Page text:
Publications in Scientific Journals:

E. Mok, G. Retscher:
"Location Determination Using WiFi - Fingerprinting Versus WiFi - Trilateration";
Journal of Location Based Services, 1 (2007), 2; 145 - 159.

English abstract:
Many applications in the area of location-based services and personal navigation require nowadays the location determination of a user not only in outdoor environment but also indoor. Typical applications of Location-Based Services (LBS) mainly in outdoor environments are fleet management, travel aids, location identification, emergency services and vehicle navigation. LBS applications can be further extended if reliable and reasonably accurate three-dimensional positional information of a mobile device can be determined seamlessly in both indoor and outdoor environments. Current geolocation methods for LBS may be classified as GNSS-based, cellular network-based, or their combinations. GNSS-based methods rely very much on the satellite visibility and the receiver-satellite geometry. This can be very problematic in dense high rise urban environments and when transferring to indoor environment. Especially in cities with many high rise buildings, the urban canyon will affect very much the reception of the GNSS signals. Moreover, positioning in the indoor/outdoor transition areas would experience signal quality and signal reception problems, if GNSS alone systems are employed. The authors have proposed the integration of GNSS with wireless positioning techniques such as WiFi and UWB. In the case of WiFi positioning, the so-called fingerprinting method based on WiFi signal strength observations is usually employed. In this paper, the underlying technology is briefly reviewed, followed by an investigation of two WiFi positioning systems. Testing of the system is performed in two localization test beds, one at the Vienna University of Technology and another one at the Hong Kong Polytechnic University. First test showed that the trajectory of a moving user could be obtained with a standard deviation of about  3 to 5 m. The main disadvantage of WiFi fingerprinting, however, is the required time consuming and costly signal strength system calibration in the beginning. Therefore the authors have investigated if the measured signal strength values can be converted to the corresponding range to the access point. A new approach for this conversion is presented and analysed in typical test scenarios.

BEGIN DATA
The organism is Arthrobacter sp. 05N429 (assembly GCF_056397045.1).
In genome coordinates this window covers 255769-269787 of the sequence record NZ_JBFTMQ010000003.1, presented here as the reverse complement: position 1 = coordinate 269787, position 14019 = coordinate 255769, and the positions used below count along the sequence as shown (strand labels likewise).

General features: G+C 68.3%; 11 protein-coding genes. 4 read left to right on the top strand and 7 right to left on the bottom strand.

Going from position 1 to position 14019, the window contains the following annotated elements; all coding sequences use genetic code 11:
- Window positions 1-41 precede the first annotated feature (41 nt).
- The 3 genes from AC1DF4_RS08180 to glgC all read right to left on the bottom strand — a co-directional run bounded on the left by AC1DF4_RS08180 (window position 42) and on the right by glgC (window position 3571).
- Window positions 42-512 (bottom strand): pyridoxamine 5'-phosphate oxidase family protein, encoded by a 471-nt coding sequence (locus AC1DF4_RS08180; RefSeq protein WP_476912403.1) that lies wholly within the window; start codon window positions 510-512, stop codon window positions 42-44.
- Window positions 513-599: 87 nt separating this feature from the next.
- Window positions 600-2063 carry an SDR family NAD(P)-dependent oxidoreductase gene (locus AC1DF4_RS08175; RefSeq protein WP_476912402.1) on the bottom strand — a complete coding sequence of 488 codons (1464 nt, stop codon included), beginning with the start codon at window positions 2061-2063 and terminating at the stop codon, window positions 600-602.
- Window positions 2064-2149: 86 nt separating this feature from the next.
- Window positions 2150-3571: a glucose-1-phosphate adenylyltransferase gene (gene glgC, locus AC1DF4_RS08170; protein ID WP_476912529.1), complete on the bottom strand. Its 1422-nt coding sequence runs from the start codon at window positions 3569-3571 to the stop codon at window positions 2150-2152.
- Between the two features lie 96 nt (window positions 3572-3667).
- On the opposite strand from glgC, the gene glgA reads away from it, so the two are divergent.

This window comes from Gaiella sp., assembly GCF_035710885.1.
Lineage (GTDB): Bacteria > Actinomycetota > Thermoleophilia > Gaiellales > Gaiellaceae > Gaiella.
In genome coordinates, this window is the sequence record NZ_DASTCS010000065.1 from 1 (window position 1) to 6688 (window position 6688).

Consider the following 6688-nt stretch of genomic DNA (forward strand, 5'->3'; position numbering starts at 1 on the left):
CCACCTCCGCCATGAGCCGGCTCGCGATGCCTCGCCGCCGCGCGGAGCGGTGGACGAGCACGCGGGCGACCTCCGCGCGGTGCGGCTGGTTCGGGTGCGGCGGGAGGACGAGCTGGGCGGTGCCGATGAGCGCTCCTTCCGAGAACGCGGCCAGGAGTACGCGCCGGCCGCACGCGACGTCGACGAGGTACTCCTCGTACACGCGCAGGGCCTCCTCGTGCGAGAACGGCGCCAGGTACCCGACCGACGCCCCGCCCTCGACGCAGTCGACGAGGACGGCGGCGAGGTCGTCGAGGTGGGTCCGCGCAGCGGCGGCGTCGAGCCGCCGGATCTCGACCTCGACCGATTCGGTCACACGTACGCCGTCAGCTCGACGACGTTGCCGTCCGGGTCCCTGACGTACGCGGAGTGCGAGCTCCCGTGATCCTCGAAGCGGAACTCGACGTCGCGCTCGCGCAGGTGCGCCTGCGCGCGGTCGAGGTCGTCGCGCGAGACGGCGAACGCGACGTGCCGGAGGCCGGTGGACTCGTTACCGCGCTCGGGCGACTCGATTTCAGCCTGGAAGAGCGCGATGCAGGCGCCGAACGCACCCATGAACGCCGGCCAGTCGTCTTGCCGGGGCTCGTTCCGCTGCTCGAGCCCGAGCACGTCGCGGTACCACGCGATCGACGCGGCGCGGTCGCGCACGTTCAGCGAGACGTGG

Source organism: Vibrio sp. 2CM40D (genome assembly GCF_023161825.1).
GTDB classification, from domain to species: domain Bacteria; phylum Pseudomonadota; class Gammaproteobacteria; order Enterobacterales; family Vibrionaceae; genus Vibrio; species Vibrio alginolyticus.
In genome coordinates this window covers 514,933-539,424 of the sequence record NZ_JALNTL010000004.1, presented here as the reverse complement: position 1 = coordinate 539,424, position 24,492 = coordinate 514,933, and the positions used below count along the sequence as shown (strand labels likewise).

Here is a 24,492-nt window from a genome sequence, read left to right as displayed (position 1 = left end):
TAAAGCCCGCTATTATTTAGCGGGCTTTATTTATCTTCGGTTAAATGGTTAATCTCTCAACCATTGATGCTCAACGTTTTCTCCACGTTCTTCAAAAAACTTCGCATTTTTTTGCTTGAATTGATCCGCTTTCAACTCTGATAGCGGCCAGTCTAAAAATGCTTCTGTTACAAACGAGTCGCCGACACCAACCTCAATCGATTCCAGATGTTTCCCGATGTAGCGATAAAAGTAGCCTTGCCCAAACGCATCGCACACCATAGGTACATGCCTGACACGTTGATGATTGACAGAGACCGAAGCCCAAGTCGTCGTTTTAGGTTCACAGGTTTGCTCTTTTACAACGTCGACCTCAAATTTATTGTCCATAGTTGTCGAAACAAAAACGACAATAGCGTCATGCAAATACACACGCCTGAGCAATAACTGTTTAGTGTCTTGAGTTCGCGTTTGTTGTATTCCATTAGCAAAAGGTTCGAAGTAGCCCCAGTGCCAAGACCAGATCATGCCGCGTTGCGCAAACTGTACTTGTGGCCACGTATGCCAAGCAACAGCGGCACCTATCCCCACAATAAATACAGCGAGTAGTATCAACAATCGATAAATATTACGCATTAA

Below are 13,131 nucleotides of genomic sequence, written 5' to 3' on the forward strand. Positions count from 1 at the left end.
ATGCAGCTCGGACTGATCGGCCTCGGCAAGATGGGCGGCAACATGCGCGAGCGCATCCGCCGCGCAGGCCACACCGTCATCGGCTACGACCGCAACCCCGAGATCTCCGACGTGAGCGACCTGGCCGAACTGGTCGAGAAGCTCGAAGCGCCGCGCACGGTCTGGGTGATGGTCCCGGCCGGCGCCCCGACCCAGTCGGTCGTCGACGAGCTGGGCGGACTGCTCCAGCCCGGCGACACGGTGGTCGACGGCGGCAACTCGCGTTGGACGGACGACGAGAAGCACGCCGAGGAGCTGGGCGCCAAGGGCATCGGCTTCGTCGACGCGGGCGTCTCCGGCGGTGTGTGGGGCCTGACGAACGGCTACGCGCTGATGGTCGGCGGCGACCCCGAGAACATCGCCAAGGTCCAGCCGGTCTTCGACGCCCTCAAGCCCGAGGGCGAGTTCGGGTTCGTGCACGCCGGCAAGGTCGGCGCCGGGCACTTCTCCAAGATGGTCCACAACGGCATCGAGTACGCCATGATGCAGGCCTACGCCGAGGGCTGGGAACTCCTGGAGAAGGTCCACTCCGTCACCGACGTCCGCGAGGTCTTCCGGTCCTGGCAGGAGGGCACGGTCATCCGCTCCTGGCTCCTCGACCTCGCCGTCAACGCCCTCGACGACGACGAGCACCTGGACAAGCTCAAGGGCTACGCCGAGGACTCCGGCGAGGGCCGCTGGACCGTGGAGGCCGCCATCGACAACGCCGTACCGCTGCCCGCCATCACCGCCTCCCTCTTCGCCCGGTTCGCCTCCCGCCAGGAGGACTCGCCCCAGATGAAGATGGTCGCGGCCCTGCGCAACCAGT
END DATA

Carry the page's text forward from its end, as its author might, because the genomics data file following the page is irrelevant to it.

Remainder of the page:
Created from the Publication Database of the Vienna University of Technology.